Record nummer 1948376
Titel Trophic cascades : predators, prey, and the changing dynamics of nature
toon extra info.
ed. by John Terborgh and James A. Estes
Auteur(s) Terborgh, J. ; Estes, J.A.
Uitgever Washington, DC : Island Press
Jaar van uitgave cop. 2010
Pagina's XX, 464 p ill., krt
ISBN 1597264865; 9781597264860; 1597264873(pbk); 9781597264877(pbk)
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Trefwoorden (cab) predatie / predatoren / predator prooi verhoudingen / dierecologie / trofische graden / voedselketens / voedselwebben / herbivoren / vleesetende dieren / aquatische ecosystemen / terrestrische ecosystemen / plant-herbivoor relaties
Rubrieken Wildbescherming en -beheer / Dierecologie
Publicatie type Boek
Taal Engels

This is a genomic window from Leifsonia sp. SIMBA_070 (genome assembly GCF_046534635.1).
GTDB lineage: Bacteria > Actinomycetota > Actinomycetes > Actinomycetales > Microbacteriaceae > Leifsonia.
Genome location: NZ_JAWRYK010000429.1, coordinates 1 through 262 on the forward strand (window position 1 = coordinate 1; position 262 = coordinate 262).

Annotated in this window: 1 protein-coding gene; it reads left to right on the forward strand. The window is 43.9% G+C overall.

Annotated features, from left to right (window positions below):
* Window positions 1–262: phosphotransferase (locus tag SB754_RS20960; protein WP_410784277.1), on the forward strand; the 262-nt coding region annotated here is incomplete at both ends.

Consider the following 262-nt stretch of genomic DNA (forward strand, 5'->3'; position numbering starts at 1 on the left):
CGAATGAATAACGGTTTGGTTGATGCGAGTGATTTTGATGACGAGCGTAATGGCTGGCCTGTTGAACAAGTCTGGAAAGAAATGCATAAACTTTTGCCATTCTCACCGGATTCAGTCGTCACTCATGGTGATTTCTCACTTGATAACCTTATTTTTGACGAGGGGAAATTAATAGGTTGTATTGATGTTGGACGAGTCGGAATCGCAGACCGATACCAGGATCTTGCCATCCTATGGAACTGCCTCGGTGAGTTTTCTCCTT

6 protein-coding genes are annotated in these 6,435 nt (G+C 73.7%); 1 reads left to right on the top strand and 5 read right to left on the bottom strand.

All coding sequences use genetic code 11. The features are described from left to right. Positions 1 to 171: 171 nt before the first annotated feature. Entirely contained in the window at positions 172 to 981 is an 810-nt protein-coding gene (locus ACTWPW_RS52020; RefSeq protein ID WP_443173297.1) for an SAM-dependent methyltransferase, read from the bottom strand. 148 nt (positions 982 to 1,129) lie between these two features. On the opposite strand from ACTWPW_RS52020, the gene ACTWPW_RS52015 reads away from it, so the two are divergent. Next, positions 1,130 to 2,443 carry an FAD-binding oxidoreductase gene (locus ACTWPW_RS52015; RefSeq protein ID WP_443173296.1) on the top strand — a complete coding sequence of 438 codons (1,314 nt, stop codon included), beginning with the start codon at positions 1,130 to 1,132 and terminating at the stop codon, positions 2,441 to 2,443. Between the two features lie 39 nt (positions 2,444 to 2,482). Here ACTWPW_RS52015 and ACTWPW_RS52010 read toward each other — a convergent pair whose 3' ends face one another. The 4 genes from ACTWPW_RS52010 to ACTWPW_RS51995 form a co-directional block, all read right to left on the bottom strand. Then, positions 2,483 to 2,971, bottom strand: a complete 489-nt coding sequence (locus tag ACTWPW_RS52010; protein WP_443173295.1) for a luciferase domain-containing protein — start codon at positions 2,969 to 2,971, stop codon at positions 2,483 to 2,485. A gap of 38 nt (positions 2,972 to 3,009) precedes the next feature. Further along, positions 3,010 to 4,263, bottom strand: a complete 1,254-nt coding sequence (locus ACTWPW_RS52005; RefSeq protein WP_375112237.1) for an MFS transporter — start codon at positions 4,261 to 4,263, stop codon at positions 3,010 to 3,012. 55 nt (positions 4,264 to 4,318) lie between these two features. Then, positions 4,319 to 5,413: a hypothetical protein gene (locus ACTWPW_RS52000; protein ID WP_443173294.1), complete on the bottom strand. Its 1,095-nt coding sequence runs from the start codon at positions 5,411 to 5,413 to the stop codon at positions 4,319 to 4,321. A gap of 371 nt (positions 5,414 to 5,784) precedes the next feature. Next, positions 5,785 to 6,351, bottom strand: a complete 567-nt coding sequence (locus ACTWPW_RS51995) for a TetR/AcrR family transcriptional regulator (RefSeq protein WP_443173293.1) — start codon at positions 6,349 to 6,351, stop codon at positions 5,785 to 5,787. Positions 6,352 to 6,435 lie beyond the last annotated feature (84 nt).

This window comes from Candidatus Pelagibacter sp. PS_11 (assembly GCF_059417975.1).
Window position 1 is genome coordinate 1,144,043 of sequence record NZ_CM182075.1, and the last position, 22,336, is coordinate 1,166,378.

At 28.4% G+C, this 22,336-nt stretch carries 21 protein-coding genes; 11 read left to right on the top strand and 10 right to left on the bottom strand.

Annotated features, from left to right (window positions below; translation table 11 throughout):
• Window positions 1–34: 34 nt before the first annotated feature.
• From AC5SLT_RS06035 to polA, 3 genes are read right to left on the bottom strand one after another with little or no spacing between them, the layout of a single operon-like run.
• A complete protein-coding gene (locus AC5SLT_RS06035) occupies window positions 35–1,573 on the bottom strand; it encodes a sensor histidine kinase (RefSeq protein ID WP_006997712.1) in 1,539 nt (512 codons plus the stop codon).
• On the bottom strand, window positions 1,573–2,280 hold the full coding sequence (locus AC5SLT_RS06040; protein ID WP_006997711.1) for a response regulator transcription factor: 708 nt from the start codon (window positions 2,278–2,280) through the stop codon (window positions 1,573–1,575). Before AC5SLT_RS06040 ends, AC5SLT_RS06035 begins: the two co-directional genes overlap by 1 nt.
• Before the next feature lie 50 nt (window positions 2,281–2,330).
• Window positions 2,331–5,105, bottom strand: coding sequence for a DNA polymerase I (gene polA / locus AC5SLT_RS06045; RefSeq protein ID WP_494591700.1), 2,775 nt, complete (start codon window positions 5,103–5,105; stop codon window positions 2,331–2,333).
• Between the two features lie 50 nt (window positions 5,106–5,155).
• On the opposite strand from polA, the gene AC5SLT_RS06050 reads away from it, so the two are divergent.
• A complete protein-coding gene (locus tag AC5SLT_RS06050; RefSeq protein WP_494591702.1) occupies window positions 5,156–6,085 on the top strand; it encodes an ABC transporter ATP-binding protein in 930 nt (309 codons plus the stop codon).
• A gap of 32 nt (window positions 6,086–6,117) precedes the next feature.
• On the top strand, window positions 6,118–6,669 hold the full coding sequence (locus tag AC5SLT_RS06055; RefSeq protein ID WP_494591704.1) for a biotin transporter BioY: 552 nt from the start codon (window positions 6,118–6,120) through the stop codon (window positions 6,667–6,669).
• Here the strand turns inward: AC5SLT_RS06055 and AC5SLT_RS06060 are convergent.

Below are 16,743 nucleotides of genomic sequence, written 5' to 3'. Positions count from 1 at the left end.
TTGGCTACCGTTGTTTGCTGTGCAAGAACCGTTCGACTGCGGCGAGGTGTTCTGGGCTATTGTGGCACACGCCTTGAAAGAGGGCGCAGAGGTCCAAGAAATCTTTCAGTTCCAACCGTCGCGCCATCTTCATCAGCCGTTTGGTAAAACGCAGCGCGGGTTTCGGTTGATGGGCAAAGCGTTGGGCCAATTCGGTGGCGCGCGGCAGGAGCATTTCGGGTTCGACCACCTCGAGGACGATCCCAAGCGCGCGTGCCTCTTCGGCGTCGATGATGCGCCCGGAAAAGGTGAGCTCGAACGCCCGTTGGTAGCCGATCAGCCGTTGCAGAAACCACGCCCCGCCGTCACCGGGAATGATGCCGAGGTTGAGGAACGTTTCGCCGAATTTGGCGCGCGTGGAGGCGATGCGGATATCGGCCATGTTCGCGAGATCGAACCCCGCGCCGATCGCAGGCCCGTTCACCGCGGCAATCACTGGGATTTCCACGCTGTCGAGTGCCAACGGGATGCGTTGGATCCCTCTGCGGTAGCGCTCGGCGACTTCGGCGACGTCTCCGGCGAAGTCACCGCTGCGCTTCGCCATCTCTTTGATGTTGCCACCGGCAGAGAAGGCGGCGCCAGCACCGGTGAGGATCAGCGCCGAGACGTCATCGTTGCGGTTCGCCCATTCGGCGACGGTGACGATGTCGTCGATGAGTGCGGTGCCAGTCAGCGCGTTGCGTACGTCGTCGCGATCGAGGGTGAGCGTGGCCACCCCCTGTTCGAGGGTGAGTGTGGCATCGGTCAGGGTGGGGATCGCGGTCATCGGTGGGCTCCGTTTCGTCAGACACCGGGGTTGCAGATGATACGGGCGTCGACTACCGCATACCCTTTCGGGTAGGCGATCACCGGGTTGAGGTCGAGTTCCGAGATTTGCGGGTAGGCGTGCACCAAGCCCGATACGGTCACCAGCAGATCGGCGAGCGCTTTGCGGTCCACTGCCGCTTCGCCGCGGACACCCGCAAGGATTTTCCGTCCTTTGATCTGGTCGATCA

Toelichting (Engels) Trophic cascades—the top-down regulation of ecosystems by predators—are an essential aspect of ecosystem function and well-being. Trophic cascades are often drastically disrupted by human interventions—for example, when wolves and cougars are removed, allowing deer and beaver to become destructive—yet have only recently begun to be considered in the development of conservation and management strategies. Trophic Cascades is the first comprehensive presentation of the science on this subject. It brings together some of the world's leading scientists and researchers to explain the importance of large animals in regulating ecosystems, and to relate that scientific knowledge to practical conservation. Chapters examine trophic cascades across the world's major biomes, including intertidal habitats, coastal oceans, lakes, nearshore ecosystems, open oceans, tropical forests, boreal and temperate ecosystems, low arctic scrubland, savannas, and islands. Additional chapters consider aboveground/belowground linkages, predation and ecosystem processes, consumer control by megafauna and fire, and alternative states in ecosystems. An introductory chapter offers a concise overview of trophic cascades, while concluding chapters consider theoretical perspectives and comparative issues. Trophic Cascades provides a scientific basis and justification for the idea that large predators and top-down forcing must be considered in conservation strategies, alongside factors such as habitat preservation and invasive species.
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